At this juncture, it becomes a question of whether we should not kill them or arrest people for something they cannot control. The answer to this should be obvious, let people live their lives. Sending people to jail for something that is not harmful to anyone or the society cannot be classified as anything but injustice. Unless, you are a truly sadistic, inhumane, and cruel person that would be willing to suppress the rights of thousands of human beings just because of your religious beliefs then the answer would be the contrary. We become no different from organizations like ISIS, a villainous terrorist organization if we let this happen. We cannot claim to want "freedom" when we only give it to a specific group of people while neglecting others. We will never live in a free society when we allow certain groups of our society to be discriminated against. It is a universal truth that freedom is for everyone regardless of race, religion, ethnicity, or sexual orientation. If we want freedom and the right to live a happy life for ourselves then we should let homosexuals have those same rights by legalizing it. No one is forcing you to relinquish your believe in God. I am simply urging you to give them basic human rights by legalizing it. Let people do what they please, as long they are not harming anyone, let them live in peace without fear of persecution.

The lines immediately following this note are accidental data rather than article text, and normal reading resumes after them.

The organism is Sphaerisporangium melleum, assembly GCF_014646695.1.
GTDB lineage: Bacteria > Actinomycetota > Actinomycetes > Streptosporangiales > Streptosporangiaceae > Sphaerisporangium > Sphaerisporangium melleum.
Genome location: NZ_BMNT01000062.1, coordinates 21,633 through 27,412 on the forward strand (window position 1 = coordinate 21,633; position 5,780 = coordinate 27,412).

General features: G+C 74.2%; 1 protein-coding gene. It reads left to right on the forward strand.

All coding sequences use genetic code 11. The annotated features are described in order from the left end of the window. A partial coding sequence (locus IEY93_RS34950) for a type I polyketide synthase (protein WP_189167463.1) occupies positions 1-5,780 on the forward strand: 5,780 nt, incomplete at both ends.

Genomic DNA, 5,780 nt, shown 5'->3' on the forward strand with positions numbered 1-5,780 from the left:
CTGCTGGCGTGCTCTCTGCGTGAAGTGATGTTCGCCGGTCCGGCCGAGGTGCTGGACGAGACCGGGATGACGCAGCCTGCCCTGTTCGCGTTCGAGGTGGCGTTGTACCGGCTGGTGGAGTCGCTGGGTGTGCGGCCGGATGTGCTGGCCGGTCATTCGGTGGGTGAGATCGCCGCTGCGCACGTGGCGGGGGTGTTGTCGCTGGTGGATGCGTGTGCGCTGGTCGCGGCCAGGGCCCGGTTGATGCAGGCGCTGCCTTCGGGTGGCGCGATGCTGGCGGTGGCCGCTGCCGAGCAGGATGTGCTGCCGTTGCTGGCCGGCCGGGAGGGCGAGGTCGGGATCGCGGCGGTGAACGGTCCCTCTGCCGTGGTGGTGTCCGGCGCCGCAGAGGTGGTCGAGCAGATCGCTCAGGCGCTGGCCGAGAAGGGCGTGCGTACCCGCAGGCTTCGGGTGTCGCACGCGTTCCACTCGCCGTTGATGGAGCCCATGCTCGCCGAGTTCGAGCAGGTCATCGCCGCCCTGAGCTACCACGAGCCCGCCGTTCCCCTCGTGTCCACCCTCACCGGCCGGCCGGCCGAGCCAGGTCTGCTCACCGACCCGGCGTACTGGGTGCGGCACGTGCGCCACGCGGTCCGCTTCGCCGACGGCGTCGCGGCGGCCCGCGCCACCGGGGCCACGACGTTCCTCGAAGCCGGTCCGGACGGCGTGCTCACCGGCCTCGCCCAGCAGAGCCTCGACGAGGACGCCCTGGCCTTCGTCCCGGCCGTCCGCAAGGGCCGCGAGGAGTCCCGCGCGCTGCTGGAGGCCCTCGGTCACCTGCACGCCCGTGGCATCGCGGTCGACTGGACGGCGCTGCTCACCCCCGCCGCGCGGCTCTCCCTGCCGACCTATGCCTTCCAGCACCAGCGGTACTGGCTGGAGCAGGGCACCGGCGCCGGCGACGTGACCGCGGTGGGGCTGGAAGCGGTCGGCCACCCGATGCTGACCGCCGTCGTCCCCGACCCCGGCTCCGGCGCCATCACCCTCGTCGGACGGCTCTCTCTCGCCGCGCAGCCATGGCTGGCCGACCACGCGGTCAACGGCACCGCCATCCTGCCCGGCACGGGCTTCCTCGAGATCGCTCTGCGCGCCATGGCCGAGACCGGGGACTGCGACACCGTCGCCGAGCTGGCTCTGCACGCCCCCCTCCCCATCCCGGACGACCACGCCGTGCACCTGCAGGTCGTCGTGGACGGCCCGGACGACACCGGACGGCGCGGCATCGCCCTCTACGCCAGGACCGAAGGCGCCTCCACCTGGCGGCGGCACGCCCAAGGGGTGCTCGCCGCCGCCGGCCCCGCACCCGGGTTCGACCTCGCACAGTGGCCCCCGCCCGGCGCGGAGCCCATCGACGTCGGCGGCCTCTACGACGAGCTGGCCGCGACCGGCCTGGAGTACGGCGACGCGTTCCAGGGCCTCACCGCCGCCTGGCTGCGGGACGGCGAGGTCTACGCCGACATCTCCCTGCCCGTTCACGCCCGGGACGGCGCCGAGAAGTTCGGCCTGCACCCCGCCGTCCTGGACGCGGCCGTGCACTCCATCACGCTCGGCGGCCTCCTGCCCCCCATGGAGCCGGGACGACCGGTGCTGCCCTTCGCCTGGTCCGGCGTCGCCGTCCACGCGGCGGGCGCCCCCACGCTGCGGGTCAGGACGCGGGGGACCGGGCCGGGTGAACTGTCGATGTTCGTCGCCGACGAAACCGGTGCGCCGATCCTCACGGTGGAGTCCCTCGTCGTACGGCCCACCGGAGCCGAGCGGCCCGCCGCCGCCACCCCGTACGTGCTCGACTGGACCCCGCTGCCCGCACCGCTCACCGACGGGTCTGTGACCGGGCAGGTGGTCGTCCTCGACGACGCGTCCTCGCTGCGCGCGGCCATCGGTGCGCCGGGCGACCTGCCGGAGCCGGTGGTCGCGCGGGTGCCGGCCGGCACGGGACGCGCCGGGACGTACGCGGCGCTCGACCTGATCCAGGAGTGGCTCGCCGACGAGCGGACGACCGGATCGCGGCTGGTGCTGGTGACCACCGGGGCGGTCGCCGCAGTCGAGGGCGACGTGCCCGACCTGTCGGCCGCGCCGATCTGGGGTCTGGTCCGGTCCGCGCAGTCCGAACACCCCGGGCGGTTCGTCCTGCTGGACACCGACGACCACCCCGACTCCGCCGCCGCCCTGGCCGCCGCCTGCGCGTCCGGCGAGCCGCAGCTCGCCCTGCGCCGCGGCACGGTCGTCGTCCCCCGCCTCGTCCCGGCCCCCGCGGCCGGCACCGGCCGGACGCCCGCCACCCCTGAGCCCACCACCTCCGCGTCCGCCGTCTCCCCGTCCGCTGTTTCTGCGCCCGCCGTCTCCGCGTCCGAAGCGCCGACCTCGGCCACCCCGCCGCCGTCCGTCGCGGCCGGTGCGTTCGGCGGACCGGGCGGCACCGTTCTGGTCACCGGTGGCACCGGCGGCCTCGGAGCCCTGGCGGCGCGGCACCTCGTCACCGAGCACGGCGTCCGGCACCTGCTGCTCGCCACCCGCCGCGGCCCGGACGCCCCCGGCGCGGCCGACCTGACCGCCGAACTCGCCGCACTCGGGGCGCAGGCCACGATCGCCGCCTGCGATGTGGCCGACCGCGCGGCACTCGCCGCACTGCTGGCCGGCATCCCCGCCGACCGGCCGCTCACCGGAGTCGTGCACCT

It is saddening that most homosexuals in our country and most places in the world continue to live under oppressive laws. Laws that systemically try to exterminate them, due to something they have no control over. This brings a quote to mind from a book I recently read called "Far From The Tree" by Andrew Solomon, that summarizes why we shouldn't discriminate against homosexuals or any group for that matter. It states "If we tolerate prejudice toward any group, we tolerate it toward all groups" this I hold to be an absolute truth. If we let other people get discriminated against because of something they were born with, how can we guarantee that we will not let someone else torment another person for being Jola, or Fula, or Mandinka, or Black, or White, or any other group of humans? It is our obligation to make our country a better place for everyone, not just for ourselves, but even for people we do not agree with. Legalizing homosexuality would be a great leap toward creating a conducive and free environment for all Gambian people; I mean all of them, not just a particular group of Gambians.

By Muhammed Sabally

A Gambian teenager living in the USA